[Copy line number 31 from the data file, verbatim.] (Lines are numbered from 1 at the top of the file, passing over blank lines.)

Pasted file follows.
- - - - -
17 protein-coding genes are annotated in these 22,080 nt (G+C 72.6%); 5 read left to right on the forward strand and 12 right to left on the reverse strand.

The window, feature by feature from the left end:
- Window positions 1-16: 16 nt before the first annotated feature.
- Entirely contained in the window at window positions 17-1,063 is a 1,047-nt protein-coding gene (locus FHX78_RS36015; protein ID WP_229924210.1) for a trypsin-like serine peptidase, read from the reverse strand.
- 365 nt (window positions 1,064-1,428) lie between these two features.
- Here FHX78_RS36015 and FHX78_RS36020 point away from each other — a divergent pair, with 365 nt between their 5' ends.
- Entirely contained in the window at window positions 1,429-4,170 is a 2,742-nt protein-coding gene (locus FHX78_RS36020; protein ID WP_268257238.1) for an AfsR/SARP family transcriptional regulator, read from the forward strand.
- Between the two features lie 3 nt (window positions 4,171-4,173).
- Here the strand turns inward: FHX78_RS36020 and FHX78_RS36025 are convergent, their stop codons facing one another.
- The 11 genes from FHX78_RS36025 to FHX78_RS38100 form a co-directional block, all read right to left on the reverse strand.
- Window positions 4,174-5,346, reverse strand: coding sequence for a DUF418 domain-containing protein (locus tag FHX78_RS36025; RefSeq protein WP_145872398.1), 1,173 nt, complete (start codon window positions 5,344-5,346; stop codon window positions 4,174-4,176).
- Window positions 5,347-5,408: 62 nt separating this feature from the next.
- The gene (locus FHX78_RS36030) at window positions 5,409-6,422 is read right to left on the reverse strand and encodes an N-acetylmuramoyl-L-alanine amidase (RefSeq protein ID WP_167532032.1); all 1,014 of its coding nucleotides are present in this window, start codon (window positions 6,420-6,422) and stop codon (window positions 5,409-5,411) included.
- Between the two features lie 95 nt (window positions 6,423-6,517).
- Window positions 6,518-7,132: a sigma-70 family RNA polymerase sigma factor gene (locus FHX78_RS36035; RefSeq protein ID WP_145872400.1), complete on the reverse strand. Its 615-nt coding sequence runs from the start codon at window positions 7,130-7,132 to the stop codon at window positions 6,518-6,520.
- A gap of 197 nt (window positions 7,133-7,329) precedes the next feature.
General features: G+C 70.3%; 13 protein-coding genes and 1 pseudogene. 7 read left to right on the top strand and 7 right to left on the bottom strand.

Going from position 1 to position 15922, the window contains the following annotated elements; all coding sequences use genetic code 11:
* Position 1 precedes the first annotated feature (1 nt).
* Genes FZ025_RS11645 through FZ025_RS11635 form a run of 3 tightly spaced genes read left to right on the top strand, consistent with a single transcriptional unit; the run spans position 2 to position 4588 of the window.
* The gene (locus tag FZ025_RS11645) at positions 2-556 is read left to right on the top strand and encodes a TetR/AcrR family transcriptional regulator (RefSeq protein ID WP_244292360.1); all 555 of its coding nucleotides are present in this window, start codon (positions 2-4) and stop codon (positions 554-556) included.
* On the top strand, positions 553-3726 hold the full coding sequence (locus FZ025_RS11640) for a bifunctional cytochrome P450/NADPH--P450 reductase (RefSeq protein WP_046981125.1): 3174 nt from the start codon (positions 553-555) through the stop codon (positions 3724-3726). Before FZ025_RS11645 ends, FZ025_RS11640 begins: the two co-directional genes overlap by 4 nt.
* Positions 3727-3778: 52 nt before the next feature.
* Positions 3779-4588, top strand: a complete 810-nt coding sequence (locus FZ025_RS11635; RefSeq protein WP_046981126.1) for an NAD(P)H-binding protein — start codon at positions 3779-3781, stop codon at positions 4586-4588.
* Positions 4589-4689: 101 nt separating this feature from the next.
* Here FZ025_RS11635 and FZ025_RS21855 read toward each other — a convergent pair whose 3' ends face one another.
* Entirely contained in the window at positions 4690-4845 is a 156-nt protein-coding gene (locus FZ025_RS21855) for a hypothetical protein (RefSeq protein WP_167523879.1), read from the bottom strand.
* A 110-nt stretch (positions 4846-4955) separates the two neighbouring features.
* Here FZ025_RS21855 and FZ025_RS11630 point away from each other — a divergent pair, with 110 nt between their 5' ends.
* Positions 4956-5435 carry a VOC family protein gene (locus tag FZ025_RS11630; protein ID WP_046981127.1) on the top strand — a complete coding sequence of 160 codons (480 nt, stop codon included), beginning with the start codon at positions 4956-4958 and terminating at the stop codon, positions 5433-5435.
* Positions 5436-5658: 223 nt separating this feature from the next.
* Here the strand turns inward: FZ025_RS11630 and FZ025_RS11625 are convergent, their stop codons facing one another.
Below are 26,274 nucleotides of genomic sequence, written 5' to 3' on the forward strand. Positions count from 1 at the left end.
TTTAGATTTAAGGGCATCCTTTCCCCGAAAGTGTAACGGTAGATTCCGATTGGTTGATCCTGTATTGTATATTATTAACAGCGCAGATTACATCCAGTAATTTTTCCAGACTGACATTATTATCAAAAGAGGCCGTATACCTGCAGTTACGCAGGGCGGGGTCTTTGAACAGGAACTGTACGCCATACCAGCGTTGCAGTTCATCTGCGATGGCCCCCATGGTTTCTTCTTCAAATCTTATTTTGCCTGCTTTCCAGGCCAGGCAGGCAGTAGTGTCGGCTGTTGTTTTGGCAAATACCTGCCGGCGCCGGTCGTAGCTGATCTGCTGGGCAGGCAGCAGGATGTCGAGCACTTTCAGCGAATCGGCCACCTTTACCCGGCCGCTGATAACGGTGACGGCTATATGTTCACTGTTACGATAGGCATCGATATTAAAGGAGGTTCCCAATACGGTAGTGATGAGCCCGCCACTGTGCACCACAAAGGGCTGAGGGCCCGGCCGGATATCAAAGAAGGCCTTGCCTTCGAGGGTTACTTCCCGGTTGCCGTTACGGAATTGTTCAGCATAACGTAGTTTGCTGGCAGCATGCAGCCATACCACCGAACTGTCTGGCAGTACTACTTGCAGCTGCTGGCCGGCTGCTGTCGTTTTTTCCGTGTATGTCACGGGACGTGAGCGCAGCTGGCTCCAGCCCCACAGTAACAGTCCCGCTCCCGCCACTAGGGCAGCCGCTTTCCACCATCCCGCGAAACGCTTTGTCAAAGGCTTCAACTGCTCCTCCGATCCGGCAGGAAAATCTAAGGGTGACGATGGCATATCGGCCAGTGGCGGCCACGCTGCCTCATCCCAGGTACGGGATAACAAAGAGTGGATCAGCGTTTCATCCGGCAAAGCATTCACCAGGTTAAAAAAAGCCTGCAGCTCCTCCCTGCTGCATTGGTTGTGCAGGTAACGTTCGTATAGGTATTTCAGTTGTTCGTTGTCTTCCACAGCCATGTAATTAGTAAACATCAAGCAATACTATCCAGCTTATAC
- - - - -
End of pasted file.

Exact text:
* Positions 5436-5658: 223 nt separating this feature from the next.